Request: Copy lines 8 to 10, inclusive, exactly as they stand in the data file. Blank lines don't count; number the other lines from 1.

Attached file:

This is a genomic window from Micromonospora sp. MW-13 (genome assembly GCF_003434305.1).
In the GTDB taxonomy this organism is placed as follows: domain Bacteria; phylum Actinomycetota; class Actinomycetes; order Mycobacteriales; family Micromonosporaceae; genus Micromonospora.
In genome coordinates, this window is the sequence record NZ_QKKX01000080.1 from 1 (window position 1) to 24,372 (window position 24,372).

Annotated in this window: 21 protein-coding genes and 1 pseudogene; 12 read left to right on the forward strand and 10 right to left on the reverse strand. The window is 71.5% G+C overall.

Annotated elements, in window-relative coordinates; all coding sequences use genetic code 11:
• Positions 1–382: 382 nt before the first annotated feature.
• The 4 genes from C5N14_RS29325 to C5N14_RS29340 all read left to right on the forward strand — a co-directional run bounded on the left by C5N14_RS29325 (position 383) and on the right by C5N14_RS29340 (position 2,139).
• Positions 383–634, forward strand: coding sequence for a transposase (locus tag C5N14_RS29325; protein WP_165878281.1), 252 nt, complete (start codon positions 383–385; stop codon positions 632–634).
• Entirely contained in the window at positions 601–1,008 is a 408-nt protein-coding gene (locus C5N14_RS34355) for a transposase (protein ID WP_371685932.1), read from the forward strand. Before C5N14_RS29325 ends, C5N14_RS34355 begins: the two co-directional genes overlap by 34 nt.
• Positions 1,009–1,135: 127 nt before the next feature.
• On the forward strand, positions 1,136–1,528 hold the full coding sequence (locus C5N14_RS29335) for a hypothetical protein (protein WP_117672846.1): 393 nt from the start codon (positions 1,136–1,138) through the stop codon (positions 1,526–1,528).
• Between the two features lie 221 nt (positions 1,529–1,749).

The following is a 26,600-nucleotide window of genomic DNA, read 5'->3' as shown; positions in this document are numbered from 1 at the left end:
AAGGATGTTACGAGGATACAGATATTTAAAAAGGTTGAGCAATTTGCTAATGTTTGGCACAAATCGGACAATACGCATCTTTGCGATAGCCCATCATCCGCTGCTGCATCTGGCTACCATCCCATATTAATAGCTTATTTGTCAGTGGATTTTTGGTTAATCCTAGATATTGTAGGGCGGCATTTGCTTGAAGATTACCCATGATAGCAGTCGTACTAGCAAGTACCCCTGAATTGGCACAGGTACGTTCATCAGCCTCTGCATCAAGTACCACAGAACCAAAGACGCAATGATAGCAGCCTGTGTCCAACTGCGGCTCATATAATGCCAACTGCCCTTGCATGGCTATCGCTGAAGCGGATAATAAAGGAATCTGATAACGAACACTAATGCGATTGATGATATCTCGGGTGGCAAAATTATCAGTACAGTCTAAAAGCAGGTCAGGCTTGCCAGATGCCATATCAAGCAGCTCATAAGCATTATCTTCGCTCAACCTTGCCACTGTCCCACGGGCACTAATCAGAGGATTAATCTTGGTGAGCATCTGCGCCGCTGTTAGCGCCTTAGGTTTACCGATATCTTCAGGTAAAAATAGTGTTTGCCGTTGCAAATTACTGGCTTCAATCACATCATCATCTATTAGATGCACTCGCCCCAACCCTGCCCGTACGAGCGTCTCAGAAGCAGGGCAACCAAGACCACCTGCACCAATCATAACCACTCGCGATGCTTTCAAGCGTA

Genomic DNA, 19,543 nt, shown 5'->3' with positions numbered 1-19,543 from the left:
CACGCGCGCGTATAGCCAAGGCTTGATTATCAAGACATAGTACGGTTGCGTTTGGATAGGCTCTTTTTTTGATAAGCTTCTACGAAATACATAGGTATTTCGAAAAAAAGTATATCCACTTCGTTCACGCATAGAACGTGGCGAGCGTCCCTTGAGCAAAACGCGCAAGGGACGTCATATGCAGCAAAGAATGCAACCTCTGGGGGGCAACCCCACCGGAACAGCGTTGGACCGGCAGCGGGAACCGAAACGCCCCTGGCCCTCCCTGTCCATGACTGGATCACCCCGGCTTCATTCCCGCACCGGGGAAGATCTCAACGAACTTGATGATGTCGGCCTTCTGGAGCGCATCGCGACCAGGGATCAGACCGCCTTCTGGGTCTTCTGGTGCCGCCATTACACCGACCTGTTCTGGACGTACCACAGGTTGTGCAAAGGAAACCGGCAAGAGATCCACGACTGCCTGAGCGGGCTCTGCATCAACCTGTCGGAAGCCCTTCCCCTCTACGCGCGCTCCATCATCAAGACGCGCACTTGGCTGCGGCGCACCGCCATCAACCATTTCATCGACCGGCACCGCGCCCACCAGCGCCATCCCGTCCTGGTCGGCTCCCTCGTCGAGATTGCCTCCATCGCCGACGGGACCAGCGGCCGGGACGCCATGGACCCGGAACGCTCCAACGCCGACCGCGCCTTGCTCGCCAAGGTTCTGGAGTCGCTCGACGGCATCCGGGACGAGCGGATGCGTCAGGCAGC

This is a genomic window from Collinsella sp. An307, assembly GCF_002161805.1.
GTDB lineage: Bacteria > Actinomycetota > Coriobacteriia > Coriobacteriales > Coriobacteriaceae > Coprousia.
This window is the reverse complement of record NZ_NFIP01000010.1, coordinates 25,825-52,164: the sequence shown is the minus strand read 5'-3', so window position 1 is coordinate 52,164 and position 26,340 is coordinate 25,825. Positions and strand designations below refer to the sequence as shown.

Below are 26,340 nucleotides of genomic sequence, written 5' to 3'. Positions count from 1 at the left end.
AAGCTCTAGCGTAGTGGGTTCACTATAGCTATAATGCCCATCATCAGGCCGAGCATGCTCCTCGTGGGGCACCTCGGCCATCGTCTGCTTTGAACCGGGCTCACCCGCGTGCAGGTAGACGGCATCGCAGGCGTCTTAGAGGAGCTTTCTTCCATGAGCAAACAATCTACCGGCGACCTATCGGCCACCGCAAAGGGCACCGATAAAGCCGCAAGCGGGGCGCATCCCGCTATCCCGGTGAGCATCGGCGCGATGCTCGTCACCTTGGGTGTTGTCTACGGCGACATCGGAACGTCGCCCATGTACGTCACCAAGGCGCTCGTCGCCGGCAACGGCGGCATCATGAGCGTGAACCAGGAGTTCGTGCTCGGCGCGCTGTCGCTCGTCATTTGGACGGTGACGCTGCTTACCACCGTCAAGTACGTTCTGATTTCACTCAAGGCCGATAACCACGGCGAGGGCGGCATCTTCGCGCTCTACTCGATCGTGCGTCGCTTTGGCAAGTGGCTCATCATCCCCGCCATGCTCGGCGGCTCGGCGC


• Positions 383–634, forward strand: coding sequence for a transposase (locus tag C5N14_RS29325; protein WP_165878281.1), 252 nt, complete (start codon positions 383–385; stop codon positions 632–634).
• Entirely contained in the window at positions 601–1,008 is a 408-nt protein-coding gene (locus C5N14_RS34355) for a transposase (protein ID WP_371685932.1), read from the forward strand. Before C5N14_RS29325 ends, C5N14_RS34355 begins: the two co-directional genes overlap by 34 nt.
• Positions 1,009–1,135: 127 nt before the next feature.